C# Tutorial - Interface

Interface

An interface contains definitions for a group of related functionalities that a class or a struct can implement.

By using interfaces, you can, for example, include behavior from multiple sources in a class. That capability is important in C# because the language doesn't support multiple inheritance of classes. In addition, you must use an interface if you want to simulate inheritance for structs, because they can't actually inherit from another struct or class.

Interfaces can contain methods, properties, events, indexers, or any combination of those four member types.

To implement an interface member, the corresponding member of the implementing class must be public, non-static, and have the same name and signature as the interface member.

When a class or struct implements an interface, the class or struct must provide an implementation for all of the members that the interface defines.

Interfaces properties

  • An interface is like an abstract base class. Any class or struct that implements the interface must implement all its members.
  • An interface can't be instantiated directly. Its members are implemented by any class or struct that implements the interface.
  • Interfaces can contain events, indexers, methods, and properties.
  • Interfaces contain no implementation of methods.
  • A class or struct can implement multiple interfaces. A class can inherit a base class and also implement one or more interfaces.

Defining an Interface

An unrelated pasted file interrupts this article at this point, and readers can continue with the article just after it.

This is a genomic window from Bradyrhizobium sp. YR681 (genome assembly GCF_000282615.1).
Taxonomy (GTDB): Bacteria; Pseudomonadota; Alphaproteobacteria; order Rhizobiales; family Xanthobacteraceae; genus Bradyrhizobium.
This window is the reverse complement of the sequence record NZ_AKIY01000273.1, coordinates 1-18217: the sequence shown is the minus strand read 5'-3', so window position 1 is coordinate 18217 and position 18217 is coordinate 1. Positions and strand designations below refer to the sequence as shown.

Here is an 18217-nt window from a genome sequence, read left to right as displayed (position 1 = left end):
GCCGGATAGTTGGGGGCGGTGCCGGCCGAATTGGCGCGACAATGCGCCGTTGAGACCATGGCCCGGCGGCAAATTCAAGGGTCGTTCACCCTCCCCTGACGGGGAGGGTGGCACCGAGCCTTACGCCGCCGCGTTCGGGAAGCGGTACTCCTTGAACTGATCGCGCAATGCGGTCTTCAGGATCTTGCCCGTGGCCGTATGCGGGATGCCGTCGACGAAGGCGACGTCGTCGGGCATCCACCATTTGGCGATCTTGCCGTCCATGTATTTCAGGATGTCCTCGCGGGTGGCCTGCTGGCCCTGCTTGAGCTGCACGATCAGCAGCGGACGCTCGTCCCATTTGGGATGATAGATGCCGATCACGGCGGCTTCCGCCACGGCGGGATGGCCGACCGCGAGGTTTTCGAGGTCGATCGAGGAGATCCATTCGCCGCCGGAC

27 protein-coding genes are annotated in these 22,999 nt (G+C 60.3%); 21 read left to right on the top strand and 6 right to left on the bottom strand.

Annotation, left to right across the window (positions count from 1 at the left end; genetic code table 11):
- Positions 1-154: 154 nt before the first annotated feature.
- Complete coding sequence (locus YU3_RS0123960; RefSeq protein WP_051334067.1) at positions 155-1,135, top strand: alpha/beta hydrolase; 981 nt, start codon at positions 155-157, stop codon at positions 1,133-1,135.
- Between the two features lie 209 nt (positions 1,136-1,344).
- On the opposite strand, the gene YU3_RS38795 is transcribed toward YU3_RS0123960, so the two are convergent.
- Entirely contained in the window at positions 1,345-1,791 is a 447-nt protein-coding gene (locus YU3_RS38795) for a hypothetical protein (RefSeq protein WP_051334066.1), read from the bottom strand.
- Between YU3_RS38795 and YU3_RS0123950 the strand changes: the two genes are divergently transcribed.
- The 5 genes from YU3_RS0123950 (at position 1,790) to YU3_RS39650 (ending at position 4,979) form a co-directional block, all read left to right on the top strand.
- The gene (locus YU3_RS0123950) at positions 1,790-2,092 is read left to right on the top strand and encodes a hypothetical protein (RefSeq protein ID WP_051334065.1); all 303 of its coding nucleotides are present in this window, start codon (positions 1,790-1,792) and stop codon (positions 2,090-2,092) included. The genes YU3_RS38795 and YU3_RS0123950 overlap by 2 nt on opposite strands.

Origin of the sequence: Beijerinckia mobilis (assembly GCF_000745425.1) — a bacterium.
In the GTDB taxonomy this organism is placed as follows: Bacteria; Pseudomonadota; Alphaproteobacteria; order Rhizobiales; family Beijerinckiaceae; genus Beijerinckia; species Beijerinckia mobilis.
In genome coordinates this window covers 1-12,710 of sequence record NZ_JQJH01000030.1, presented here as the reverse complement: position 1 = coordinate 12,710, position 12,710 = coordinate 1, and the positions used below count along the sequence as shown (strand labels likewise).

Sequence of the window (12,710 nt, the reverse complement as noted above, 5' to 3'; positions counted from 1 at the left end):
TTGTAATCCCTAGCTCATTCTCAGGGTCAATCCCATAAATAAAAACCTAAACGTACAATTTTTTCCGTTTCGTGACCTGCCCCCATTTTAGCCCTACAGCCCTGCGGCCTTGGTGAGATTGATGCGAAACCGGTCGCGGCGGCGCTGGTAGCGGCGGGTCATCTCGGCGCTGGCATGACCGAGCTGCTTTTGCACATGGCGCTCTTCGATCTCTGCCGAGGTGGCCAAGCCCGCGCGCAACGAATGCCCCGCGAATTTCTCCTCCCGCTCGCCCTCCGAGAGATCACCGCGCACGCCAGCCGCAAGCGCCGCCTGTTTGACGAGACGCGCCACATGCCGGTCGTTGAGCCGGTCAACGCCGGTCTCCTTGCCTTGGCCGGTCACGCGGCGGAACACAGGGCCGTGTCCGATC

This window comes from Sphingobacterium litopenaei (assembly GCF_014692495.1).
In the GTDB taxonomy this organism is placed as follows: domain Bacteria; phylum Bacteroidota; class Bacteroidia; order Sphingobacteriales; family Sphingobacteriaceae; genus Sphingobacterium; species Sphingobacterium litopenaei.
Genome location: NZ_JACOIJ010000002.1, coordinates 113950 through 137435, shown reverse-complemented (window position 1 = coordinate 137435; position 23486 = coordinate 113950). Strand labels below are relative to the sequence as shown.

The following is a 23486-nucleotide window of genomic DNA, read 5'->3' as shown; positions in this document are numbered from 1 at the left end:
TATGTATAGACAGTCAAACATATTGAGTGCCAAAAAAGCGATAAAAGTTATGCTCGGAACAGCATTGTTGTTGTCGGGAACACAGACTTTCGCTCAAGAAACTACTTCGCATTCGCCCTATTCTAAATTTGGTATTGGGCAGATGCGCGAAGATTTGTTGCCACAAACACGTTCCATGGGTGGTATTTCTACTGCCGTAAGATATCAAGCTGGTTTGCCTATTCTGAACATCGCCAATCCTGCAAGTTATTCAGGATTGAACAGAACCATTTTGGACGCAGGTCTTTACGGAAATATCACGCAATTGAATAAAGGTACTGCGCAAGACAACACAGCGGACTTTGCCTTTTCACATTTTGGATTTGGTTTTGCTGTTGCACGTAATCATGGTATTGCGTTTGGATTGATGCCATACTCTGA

Defining an interface is similar to defining a class — you use the interface keyword followed by an identifier (the name of the interface) and then specify the interface body. For example:

 interface IPerson
    {
        string Name { get; set; }
        DateTime DateofBirth { get; set; }
        ushort Age();
    }

Implementing an Interface

Once an interface is defined, you can create a new class to implement it. The class that implements that particular interface must provide all the implementation for the members defined in that interface.

For example, here ’ s an Employee class that implements the IPerson interface:

public class Employee : IPerson
    {
        public string Name { get; set; }
        public DateTime DateofBirth { get; set; }
        public ushort Age()
        {
            return (ushort)(DateTime.Now.Year - this.DateofBirth.Year);
        }
    }

Implementing Multiple Interfaces

A class can implement any number of interfaces. This makes sense because different interfaces can define different sets of behaviors (that is, members) and a class may exhibit all these different behaviors at the same time.

interface IAddress
    {
        string Street { get; set; }
        uint Zip { get; set; }
        string State();
    }

The full implementation of the Employee class looks like this:

public class Employee : IPerson, IAddress
    {
        //---IPerson---
        public string Name { get; set; }
        public DateTime DateofBirth { get; set; }
        public ushort Age()
        {
            return (ushort)(DateTime.Now.Year - this.DateofBirth.Year);
        }
        //---IAddress---
        public string Street { get; set; }
        public uint Zip { get; set; }
        public string State()
        {
            //---some implementation here---
            return "Rajasthan";
        }
    }

Extending Interfaces

You can extend interfaces if you need to add new members to an existing interface.

interface IManager : IPerson
    {